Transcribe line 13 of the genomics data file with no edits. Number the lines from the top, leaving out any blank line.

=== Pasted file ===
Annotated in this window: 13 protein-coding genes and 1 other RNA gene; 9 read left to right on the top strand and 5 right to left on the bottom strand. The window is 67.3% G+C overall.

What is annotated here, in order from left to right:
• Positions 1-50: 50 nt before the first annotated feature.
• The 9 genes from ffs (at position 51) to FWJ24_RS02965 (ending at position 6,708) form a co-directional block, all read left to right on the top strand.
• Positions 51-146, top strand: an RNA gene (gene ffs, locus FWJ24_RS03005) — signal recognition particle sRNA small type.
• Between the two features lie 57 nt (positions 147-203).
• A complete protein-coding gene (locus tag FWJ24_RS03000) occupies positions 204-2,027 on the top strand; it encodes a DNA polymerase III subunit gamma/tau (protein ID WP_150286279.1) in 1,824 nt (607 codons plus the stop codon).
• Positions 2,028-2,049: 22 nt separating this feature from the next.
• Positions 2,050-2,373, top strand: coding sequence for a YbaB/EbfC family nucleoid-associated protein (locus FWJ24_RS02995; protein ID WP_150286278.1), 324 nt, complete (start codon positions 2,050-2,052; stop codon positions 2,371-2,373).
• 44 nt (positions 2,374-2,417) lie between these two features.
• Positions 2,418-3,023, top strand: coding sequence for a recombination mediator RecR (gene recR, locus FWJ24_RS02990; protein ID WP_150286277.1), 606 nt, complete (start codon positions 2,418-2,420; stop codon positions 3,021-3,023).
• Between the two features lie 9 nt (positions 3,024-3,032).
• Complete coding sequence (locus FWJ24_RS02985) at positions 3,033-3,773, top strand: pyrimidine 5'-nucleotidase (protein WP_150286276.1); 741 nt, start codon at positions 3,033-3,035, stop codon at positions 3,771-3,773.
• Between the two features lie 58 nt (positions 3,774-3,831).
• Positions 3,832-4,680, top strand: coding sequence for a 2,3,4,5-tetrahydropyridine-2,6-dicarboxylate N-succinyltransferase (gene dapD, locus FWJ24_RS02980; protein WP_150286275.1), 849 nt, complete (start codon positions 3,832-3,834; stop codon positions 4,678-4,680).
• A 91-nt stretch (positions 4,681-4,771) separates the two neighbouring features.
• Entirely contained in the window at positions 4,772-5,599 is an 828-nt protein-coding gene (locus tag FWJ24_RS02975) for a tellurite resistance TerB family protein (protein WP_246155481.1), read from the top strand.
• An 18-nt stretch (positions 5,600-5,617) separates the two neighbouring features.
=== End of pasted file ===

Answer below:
• Complete coding sequence (locus FWJ24_RS02985) at positions 3,033-3,773, top strand: pyrimidine 5'-nucleotidase (protein WP_150286276.1); 741 nt, start codon at positions 3,033-3,035, stop codon at positions 3,771-3,773.